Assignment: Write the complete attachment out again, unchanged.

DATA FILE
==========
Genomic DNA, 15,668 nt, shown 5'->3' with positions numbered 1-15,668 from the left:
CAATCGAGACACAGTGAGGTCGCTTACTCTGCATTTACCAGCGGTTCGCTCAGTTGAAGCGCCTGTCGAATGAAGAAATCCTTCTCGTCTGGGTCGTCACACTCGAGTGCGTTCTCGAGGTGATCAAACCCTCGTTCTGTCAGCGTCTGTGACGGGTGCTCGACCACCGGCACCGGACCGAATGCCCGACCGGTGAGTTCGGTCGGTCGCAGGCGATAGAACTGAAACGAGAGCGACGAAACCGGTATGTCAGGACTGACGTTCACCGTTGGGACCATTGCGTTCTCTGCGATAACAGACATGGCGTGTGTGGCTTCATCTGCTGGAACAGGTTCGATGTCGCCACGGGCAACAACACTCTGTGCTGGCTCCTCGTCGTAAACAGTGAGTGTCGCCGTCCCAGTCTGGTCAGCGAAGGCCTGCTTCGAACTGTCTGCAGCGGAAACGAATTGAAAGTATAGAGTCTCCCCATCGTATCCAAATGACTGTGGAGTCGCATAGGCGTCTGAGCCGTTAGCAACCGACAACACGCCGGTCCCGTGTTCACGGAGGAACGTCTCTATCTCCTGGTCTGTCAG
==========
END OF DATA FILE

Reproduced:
Genomic DNA, 15,668 nt, shown 5'->3' with positions numbered 1-15,668 from the left:
CAATCGAGACACAGTGAGGTCGCTTACTCTGCATTTACCAGCGGTTCGCTCAGTTGAAGCGCCTGTCGAATGAAGAAATCCTTCTCGTCTGGGTCGTCACACTCGAGTGCGTTCTCGAGGTGATCAAACCCTCGTTCTGTCAGCGTCTGTGACGGGTGCTCGACCACCGGCACCGGACCGAATGCCCGACCGGTGAGTTCGGTCGGTCGCAGGCGATAGAACTGAAACGAGAGCGACGAAACCGGTATGTCAGGACTGACGTTCACCGTTGGGACCATTGCGTTCTCTGCGATAACAGACATGGCGTGTGTGGCTTCATCTGCTGGAACAGGTTCGATGTCGCCACGGGCAACAACACTCTGTGCTGGCTCCTCGTCGTAAACAGTGAGTGTCGCCGTCCCAGTCTGGTCAGCGAAGGCCTGCTTCGAACTGTCTGCAGCGGAAACGAATTGAAAGTATAGAGTCTCCCCATCGTATCCAAATGACTGTGGAGTCGCATAGGCGTCTGAGCCGTTAGCAACCGACAACACGCCGGTCCCGTGTTCACGGAGGAACGTCTCTATCTCCTGGTCTGTCAG